Ma*rine" (?), a. [L. marinus, fr. mare the sea: cf. F. marin. See Mere a pool.]


Of or pertaining to the sea; having to do with the ocean, or with navigation or naval affairs; nautical; as, marine productions or bodies; marine shells; a marine engine.

2. Geol.

Formed by the action of the currents or waves of the sea; as, marine deposits.

Marine acid Chem., hydrochloric acid. [Obs.] -- Marine barometer. See under Barometer. -- Marine corps, a corps formed of the officers, noncommissioned officers, privates, and musicants of marines.<-- officially part of the navy, but now considered one of the four branches of the armed forces in the US --> -- Marine engine Mech., a steam engine for propelling a vessel. -- Marine glue. See under Glue. -- Marine insurance, insurance against the perils of the sea, including also risks of fire, piracy, and barratry. -- Marine interest, interest at any rate agreed on for money lent upon respondentia and bottomry bonds. -- Marine law. See under Law. -- Marine league, three geographical miles. -- Marine metal, an alloy of lead, antimony, and mercury, made for sheathing ships. Mc Elrath. -- Marine soap, cocoanut oil soap; -- so called because, being quite soluble in salt water, it is much used on shipboard. -- Marine store, a store where old canvas, ropes, etc., are bought and sold; a junk shop. [Eng.]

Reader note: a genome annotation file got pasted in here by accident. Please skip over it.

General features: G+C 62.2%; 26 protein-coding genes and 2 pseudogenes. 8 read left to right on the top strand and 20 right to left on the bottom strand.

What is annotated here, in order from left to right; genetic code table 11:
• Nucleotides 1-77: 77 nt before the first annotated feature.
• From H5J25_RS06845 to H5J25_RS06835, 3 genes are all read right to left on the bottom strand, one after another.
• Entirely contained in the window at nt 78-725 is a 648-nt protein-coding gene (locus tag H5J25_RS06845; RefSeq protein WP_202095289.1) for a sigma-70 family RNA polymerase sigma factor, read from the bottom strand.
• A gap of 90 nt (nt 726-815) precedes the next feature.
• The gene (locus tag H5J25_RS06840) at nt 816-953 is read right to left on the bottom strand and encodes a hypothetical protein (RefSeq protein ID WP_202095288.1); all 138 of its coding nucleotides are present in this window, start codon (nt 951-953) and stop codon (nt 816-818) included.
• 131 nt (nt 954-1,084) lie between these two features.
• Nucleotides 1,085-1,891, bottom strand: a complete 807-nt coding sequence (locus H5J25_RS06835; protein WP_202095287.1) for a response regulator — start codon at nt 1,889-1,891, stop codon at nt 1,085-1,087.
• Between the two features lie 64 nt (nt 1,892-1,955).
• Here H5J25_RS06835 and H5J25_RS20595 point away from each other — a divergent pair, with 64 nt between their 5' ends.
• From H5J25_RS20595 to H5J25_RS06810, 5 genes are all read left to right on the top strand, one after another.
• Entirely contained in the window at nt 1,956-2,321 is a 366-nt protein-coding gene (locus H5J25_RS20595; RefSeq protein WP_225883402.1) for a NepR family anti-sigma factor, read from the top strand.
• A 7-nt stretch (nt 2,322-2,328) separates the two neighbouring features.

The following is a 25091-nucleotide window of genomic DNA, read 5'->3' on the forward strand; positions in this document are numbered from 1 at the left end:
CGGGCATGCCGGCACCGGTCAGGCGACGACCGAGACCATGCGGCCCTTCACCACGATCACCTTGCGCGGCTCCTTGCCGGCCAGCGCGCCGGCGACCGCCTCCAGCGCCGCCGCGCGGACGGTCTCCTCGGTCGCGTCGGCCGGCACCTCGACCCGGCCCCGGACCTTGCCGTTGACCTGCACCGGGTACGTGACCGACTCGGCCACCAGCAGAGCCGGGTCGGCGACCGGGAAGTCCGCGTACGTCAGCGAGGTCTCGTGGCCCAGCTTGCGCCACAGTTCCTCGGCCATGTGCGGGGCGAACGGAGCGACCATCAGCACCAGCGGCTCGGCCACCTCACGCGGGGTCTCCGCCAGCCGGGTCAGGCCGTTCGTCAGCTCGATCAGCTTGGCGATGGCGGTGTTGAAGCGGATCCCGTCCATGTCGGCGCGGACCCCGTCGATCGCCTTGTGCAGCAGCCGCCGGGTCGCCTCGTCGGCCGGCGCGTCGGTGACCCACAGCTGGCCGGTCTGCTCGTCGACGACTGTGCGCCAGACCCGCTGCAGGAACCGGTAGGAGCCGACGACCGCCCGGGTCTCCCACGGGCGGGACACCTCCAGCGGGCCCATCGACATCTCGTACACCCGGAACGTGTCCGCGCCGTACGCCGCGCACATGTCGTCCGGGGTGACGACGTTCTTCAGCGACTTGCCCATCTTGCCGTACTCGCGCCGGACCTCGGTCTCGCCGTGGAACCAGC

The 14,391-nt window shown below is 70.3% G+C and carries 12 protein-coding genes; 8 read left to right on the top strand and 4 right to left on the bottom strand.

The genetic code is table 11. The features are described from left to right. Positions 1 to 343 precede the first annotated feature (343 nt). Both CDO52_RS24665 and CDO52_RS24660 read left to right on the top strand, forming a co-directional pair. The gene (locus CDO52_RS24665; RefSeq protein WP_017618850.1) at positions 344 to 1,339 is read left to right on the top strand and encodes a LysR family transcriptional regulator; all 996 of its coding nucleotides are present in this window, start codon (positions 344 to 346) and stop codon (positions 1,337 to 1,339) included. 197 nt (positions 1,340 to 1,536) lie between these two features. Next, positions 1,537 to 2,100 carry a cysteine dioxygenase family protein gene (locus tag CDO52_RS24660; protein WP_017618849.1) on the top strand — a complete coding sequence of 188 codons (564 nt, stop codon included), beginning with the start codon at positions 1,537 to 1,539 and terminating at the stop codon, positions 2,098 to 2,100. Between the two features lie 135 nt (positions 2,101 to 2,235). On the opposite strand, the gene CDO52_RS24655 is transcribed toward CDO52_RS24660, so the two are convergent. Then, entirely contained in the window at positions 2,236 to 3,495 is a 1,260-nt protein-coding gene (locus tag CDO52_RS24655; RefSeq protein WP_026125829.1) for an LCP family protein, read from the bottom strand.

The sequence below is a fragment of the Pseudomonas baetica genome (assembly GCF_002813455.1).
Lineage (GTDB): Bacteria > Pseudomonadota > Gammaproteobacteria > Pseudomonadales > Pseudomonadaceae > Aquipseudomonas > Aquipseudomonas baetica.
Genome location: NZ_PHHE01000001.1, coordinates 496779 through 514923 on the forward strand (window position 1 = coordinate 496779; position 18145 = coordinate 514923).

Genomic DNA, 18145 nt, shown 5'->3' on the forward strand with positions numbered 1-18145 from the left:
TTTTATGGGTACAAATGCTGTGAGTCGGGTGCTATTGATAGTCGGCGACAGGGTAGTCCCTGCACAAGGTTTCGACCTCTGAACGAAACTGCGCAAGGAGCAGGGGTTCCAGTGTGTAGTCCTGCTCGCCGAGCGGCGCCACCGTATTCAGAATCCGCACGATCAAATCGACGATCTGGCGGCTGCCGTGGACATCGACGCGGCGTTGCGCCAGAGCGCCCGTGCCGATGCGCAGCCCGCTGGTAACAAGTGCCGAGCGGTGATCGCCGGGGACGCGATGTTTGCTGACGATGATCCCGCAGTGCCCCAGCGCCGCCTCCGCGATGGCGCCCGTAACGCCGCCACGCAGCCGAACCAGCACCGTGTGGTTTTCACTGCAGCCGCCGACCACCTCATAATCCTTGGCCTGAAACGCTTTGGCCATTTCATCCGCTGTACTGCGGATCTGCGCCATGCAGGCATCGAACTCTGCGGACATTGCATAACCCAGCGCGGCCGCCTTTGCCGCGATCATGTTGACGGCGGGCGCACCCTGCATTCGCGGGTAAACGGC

© Webster 1913.

Ma*rine", n. [F. marin a sea solider, marine naval economy, a marine picture, fr. L. marinus. See Marine, a.]


A solider serving on shipboard; a sea soldier; one of a body of troops trained to do duty in the navy.

<-- a member of the marine corps -->


The sum of naval affairs; naval economy; the department of navigation and sea forces; the collective shipping of a country; as, the mercantile marine.


A picture representing some marine subject.

Tell that to the marines, an expression of disbelief, the marines being regarded by sailors as credulous. [Colloq.]


© Webster 1913.